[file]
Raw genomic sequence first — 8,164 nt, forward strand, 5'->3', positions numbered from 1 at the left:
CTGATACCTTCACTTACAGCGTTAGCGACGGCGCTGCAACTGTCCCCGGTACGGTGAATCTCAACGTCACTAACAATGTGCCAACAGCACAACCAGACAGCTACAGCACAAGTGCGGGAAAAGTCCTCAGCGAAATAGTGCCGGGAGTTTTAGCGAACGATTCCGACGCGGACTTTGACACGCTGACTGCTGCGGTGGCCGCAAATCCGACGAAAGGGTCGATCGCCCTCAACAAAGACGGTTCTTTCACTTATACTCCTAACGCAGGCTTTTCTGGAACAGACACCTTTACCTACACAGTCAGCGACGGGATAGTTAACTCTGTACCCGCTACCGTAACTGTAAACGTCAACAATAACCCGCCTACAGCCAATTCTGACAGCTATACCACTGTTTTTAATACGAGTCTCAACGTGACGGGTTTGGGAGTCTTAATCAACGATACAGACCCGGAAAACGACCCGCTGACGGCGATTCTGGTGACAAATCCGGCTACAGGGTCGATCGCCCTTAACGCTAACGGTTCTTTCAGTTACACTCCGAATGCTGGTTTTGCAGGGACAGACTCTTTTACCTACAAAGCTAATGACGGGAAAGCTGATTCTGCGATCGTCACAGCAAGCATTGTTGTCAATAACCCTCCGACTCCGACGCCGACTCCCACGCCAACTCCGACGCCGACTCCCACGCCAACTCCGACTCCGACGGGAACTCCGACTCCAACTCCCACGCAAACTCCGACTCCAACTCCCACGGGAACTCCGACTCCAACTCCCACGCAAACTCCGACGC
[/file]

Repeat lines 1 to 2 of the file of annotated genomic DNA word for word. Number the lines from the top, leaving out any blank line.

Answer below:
Raw genomic sequence first — 8,164 nt, forward strand, 5'->3', positions numbered from 1 at the left:
CTGATACCTTCACTTACAGCGTTAGCGACGGCGCTGCAACTGTCCCCGGTACGGTGAATCTCAACGTCACTAACAATGTGCCAACAGCACAACCAGACAGCTACAGCACAAGTGCGGGAAAAGTCCTCAGCGAAATAGTGCCGGGAGTTTTAGCGAACGATTCCGACGCGGACTTTGACACGCTGACTGCTGCGGTGGCCGCAAATCCGACGAAAGGGTCGATCGCCCTCAACAAAGACGGTTCTTTCACTTATACTCCTAACGCAGGCTTTTCTGGAACAGACACCTTTACCTACACAGTCAGCGACGGGATAGTTAACTCTGTACCCGCTACCGTAACTGTAAACGTCAACAATAACCCGCCTACAGCCAATTCTGACAGCTATACCACTGTTTTTAATACGAGTCTCAACGTGACGGGTTTGGGAGTCTTAATCAACGATACAGACCCGGAAAACGACCCGCTGACGGCGATTCTGGTGACAAATCCGGCTACAGGGTCGATCGCCCTTAACGCTAACGGTTCTTTCAGTTACACTCCGAATGCTGGTTTTGCAGGGACAGACTCTTTTACCTACAAAGCTAATGACGGGAAAGCTGATTCTGCGATCGTCACAGCAAGCATTGTTGTCAATAACCCTCCGACTCCGACGCCGACTCCCACGCCAACTCCGACGCCGACTCCCACGCCAACTCCGACTCCGACGGGAACTCCGACTCCAACTCCCACGCAAACTCCGACTCCAACTCCCACGGGAACTCCGACTCCAACTCCCACGCAAACTCCGACGC